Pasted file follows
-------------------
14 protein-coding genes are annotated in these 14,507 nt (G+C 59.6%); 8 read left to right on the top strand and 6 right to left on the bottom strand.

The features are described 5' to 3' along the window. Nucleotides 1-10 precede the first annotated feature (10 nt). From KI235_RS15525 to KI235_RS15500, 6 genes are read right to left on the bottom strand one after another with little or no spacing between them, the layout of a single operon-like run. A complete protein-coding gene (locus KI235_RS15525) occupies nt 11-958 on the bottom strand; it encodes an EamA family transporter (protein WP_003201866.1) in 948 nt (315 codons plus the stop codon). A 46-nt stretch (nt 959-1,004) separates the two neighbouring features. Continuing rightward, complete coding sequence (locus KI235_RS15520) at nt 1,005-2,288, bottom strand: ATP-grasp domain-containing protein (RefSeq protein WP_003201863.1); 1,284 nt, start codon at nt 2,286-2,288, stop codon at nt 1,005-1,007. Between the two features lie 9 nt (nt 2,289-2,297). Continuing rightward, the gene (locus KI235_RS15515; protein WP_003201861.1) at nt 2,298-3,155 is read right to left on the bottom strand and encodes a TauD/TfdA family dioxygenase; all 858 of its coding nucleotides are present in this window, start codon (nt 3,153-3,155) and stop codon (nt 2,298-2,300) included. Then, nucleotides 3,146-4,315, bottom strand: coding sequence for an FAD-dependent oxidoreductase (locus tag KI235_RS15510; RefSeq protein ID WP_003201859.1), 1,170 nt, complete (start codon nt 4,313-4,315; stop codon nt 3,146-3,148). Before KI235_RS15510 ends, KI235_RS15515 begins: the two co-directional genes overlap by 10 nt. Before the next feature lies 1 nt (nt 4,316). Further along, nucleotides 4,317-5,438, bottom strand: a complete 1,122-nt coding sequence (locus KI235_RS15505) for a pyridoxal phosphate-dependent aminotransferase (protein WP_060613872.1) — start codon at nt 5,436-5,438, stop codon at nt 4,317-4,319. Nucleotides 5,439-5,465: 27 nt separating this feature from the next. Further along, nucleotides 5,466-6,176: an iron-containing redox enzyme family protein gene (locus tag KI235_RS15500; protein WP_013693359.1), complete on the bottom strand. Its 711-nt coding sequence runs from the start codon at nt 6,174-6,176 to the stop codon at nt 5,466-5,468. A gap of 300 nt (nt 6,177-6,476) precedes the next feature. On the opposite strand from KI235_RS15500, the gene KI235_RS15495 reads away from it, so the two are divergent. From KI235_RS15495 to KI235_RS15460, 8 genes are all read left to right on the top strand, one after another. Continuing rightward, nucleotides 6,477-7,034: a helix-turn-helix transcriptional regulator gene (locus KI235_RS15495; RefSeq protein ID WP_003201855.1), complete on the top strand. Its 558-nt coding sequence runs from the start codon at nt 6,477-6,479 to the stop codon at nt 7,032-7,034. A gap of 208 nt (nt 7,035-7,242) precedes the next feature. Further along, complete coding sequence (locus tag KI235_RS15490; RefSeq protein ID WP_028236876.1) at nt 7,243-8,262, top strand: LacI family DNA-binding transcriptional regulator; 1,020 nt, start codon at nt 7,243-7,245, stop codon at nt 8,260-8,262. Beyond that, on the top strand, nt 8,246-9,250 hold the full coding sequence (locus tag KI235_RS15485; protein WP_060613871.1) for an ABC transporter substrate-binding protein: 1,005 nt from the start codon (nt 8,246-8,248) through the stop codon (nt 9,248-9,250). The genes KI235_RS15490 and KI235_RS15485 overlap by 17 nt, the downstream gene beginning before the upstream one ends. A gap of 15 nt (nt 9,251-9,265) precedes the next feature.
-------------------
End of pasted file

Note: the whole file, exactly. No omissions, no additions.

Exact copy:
14 protein-coding genes are annotated in these 14,507 nt (G+C 59.6%); 8 read left to right on the top strand and 6 right to left on the bottom strand.

The features are described 5' to 3' along the window. Nucleotides 1-10 precede the first annotated feature (10 nt). From KI235_RS15525 to KI235_RS15500, 6 genes are read right to left on the bottom strand one after another with little or no spacing between them, the layout of a single operon-like run. A complete protein-coding gene (locus KI235_RS15525) occupies nt 11-958 on the bottom strand; it encodes an EamA family transporter (protein WP_003201866.1) in 948 nt (315 codons plus the stop codon). A 46-nt stretch (nt 959-1,004) separates the two neighbouring features. Continuing rightward, complete coding sequence (locus KI235_RS15520) at nt 1,005-2,288, bottom strand: ATP-grasp domain-containing protein (RefSeq protein WP_003201863.1); 1,284 nt, start codon at nt 2,286-2,288, stop codon at nt 1,005-1,007. Between the two features lie 9 nt (nt 2,289-2,297). Continuing rightward, the gene (locus KI235_RS15515; protein WP_003201861.1) at nt 2,298-3,155 is read right to left on the bottom strand and encodes a TauD/TfdA family dioxygenase; all 858 of its coding nucleotides are present in this window, start codon (nt 3,153-3,155) and stop codon (nt 2,298-2,300) included. Then, nucleotides 3,146-4,315, bottom strand: coding sequence for an FAD-dependent oxidoreductase (locus tag KI235_RS15510; RefSeq protein ID WP_003201859.1), 1,170 nt, complete (start codon nt 4,313-4,315; stop codon nt 3,146-3,148). Before KI235_RS15510 ends, KI235_RS15515 begins: the two co-directional genes overlap by 10 nt. Before the next feature lies 1 nt (nt 4,316). Further along, nucleotides 4,317-5,438, bottom strand: a complete 1,122-nt coding sequence (locus KI235_RS15505) for a pyridoxal phosphate-dependent aminotransferase (protein WP_060613872.1) — start codon at nt 5,436-5,438, stop codon at nt 4,317-4,319. Nucleotides 5,439-5,465: 27 nt separating this feature from the next. Further along, nucleotides 5,466-6,176: an iron-containing redox enzyme family protein gene (locus tag KI235_RS15500; protein WP_013693359.1), complete on the bottom strand. Its 711-nt coding sequence runs from the start codon at nt 6,174-6,176 to the stop codon at nt 5,466-5,468. A gap of 300 nt (nt 6,177-6,476) precedes the next feature. On the opposite strand from KI235_RS15500, the gene KI235_RS15495 reads away from it, so the two are divergent. From KI235_RS15495 to KI235_RS15460, 8 genes are all read left to right on the top strand, one after another. Continuing rightward, nucleotides 6,477-7,034: a helix-turn-helix transcriptional regulator gene (locus KI235_RS15495; RefSeq protein ID WP_003201855.1), complete on the top strand. Its 558-nt coding sequence runs from the start codon at nt 6,477-6,479 to the stop codon at nt 7,032-7,034. A gap of 208 nt (nt 7,035-7,242) precedes the next feature. Further along, complete coding sequence (locus tag KI235_RS15490; RefSeq protein ID WP_028236876.1) at nt 7,243-8,262, top strand: LacI family DNA-binding transcriptional regulator; 1,020 nt, start codon at nt 7,243-7,245, stop codon at nt 8,260-8,262. Beyond that, on the top strand, nt 8,246-9,250 hold the full coding sequence (locus tag KI235_RS15485; protein WP_060613871.1) for an ABC transporter substrate-binding protein: 1,005 nt from the start codon (nt 8,246-8,248) through the stop codon (nt 9,248-9,250). The genes KI235_RS15490 and KI235_RS15485 overlap by 17 nt, the downstream gene beginning before the upstream one ends. A gap of 15 nt (nt 9,251-9,265) precedes the next feature.